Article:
“It wasn’t a woman’s place to be an equal.”
Melissa Marr’s Carnival of Souls presents a world where women are property, witches are ruthless, daimons are bloodthirsty, and humans are absolutely clueless.
The City is a fascinating place full of criminals—poor and rich alike. There are tournaments fought to the death, there is selling of goods and flesh, music, thieving… In its own way, the daimon metropolis is as wild as the Untamed Lands that surround its limits.
If The Hunger Games mated with A Game of Thrones, their offspring might look like a Carnival of Souls. The following quote, from the novel’s blurb, shows exactly what I mean:
“In a city of daimons, the Carnival of Souls hosts a deadly competition. Once in a generation, every citizen can fight to join the ruling elite. Without the competition, Aya and Kaleb would both face bleak futures—if for different reasons. For each of them, fighting to the death is the only way to try to live.”
I enjoyed the book, and was intrigued by daimon and witch cultures. I’m excited about the sequel, and thank goodness there is one, for I felt that the novel didn’t really begin until the end.
I took this picture with my dumb phone, so I hope it doesn’t hurt your eyes. Now, a bit about the bird: I was supposed to draw black birds coming out of a woman’s mouth and turning into ashes, which would reflect one of the most intriguing bits of imagery in the book. However, while I was standing in a waiting room, browsing through an old copy of The Norton Introduction to Literature, my eyes landed on a box of green and black coloring pencils that sat on a coffee table. I felt the urge to start doodling on top of “Irapuato” by Earle Birney.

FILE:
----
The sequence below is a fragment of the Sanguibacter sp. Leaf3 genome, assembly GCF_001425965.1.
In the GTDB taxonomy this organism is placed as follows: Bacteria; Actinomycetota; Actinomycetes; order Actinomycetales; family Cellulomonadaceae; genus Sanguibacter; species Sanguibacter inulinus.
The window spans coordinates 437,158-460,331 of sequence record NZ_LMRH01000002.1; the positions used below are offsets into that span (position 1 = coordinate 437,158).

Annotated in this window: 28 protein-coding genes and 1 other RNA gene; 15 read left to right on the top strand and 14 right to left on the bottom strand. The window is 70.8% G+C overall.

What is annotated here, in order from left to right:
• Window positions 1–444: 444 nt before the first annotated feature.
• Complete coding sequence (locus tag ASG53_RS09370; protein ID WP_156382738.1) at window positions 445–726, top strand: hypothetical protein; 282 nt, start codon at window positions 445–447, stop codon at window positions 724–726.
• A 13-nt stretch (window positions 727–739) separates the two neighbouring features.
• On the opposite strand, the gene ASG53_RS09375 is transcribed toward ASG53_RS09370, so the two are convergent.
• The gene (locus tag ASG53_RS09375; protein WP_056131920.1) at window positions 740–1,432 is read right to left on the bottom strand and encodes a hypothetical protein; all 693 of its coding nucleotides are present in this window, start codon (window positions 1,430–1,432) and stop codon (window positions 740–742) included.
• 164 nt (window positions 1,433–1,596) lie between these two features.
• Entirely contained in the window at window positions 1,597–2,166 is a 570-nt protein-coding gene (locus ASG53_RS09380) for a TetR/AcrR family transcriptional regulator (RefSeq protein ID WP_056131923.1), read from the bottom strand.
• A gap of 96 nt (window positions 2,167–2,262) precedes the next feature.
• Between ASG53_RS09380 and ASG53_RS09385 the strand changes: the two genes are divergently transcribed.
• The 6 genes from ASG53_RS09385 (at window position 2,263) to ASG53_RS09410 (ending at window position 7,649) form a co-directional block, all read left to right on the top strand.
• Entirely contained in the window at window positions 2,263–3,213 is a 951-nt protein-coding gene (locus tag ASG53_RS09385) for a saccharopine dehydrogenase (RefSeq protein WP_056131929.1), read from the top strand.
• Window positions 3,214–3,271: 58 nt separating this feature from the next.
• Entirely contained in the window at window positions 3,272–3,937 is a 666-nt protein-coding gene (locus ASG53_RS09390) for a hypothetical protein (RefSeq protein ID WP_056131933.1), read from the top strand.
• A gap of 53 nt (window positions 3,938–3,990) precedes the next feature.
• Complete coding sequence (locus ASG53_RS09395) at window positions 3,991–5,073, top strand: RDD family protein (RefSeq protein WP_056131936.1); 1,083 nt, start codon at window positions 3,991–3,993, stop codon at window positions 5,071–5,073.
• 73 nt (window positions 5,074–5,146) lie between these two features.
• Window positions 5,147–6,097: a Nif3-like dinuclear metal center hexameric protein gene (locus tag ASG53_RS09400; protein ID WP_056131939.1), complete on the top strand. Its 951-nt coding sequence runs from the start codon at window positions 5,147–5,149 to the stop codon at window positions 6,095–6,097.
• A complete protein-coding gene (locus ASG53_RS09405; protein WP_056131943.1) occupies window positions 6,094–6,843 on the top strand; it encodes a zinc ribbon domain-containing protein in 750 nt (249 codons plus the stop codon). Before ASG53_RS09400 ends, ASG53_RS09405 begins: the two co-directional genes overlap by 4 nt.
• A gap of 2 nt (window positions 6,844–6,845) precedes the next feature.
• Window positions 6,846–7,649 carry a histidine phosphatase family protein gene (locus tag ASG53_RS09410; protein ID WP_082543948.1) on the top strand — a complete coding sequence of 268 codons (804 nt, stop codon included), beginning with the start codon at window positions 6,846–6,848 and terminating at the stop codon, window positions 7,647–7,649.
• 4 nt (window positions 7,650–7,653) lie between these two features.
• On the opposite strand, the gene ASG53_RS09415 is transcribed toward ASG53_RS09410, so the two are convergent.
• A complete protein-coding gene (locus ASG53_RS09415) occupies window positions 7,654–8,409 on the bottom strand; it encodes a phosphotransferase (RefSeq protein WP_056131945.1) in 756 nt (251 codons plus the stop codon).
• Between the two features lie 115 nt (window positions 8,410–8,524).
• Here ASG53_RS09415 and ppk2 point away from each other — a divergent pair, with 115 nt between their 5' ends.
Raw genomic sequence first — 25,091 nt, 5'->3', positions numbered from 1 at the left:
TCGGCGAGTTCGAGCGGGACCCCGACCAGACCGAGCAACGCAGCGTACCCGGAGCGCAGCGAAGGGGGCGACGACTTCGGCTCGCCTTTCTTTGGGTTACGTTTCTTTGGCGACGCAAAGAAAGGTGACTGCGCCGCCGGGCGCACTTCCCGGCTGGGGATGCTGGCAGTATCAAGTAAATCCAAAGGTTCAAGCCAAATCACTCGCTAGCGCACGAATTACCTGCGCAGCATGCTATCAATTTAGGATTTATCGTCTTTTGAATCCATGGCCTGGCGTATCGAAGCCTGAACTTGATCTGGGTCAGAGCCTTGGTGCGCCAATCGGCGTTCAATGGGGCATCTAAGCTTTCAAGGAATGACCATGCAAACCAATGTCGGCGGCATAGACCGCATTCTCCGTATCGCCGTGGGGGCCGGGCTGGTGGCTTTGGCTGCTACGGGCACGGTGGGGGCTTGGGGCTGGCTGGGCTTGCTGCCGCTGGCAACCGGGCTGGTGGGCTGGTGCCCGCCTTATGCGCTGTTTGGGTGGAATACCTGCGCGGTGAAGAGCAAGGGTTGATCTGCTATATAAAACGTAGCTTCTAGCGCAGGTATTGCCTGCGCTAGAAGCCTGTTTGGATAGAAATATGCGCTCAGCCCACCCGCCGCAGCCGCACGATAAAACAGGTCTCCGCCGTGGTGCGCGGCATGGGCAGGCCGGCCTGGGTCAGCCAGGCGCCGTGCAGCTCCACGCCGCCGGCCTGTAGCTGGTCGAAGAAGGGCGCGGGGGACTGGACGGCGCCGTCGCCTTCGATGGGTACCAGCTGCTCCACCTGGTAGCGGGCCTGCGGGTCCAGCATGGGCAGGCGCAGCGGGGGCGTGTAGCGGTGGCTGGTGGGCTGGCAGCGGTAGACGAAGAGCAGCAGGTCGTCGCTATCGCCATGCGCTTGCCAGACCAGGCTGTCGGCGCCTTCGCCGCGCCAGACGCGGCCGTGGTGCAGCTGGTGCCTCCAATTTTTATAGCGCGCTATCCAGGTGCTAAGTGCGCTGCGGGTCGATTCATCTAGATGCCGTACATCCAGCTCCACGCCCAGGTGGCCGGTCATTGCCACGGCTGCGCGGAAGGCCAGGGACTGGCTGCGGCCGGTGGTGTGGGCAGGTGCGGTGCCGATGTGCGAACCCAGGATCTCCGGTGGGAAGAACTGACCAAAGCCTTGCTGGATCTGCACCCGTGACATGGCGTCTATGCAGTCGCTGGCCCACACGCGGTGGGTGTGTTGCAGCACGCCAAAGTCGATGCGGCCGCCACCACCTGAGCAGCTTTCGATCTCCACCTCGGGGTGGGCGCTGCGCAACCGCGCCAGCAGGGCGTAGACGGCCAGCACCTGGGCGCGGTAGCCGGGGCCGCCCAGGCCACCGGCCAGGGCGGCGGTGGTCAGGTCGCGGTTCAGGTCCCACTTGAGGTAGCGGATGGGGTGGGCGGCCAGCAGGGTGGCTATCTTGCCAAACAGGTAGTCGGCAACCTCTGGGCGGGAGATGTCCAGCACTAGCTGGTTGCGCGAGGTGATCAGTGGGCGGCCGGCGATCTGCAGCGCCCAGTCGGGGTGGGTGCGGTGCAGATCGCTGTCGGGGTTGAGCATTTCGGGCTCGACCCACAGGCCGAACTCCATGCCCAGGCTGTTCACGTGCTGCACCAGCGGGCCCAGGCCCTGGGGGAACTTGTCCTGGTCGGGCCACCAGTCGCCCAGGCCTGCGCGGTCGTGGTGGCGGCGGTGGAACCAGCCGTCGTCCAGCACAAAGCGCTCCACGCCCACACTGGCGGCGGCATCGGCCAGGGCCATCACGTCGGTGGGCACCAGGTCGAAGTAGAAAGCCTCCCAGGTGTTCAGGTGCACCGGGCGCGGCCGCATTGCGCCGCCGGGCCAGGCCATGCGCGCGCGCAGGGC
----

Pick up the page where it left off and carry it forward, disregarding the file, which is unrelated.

After I was done, I wondered why the poem made me think of birds and of Carnival of Souls. Was it the uncanniness of the last seven lines?
So any farmer can see how the strawberries
are the biggest and the reddest
in the whole damn continent
when arranged under
the market flies
do they look like small clotting hearts?
Those lines did remind me of the brutality that goes on in The City, but for some reason my brain doubted that they were what inspired my weird bird. Then I read the title of the poem below and shook my head. Yep, I can be that slow, and Poe can be that enthralling.
By the way, the first line of this post is a quote from Carnival of Souls. I thought about focusing on it, instead of the birds, for The Artful Readers Club March entry, but I was so disgusted by what the words imply that I changed my mind.